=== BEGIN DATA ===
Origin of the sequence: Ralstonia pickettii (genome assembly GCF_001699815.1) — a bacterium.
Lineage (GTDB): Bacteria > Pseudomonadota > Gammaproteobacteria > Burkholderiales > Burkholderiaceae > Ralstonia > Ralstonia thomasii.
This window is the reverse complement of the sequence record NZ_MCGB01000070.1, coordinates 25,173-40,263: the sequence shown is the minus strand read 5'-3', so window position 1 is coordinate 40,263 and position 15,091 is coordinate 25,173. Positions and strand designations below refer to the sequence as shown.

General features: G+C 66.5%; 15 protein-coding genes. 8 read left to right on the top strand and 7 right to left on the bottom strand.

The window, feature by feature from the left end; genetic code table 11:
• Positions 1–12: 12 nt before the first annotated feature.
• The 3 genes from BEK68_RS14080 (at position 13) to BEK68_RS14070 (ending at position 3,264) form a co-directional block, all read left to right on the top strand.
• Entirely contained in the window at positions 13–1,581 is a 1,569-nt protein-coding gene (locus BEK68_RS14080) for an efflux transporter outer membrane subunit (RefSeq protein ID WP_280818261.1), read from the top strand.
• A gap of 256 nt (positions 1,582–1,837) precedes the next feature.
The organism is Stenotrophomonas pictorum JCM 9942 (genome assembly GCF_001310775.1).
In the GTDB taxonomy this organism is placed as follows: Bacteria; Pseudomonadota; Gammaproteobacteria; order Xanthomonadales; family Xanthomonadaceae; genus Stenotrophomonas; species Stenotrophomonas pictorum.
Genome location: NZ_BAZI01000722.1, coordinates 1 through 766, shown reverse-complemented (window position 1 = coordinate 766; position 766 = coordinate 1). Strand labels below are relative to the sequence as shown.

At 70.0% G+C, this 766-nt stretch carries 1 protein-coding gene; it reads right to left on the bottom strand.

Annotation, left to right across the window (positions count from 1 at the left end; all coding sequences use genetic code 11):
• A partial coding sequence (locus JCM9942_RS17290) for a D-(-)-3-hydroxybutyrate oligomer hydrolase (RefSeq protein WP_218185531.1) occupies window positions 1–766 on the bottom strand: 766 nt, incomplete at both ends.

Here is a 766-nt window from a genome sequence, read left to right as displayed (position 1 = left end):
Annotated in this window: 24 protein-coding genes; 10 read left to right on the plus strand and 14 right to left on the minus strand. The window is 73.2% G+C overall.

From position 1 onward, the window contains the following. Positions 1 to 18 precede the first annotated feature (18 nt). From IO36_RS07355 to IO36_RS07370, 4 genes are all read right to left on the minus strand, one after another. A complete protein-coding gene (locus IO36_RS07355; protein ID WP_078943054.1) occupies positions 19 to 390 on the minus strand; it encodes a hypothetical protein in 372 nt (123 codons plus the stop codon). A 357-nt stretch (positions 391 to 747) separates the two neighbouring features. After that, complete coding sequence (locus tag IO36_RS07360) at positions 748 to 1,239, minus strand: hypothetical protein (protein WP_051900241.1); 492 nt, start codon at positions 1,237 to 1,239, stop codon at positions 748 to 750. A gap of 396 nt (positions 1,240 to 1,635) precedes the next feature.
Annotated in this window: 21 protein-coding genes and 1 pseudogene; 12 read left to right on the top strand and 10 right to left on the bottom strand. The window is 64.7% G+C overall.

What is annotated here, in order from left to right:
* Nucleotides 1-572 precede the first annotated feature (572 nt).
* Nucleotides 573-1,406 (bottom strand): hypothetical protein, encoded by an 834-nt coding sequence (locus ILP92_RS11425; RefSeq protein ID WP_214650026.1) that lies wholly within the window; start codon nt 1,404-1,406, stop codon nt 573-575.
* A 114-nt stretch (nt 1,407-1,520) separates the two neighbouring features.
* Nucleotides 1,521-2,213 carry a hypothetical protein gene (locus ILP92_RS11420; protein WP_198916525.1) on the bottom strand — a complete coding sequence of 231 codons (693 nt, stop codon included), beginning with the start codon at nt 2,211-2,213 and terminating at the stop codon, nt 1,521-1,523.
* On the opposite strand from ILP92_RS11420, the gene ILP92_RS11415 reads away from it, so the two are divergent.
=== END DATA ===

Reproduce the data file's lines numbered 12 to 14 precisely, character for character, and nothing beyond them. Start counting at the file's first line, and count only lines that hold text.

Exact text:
Genome location: NZ_BAZI01000722.1, coordinates 1 through 766, shown reverse-complemented (window position 1 = coordinate 766; position 766 = coordinate 1). Strand labels below are relative to the sequence as shown.

At 70.0% G+C, this 766-nt stretch carries 1 protein-coding gene; it reads right to left on the bottom strand.

Annotation, left to right across the window (positions count from 1 at the left end; all coding sequences use genetic code 11):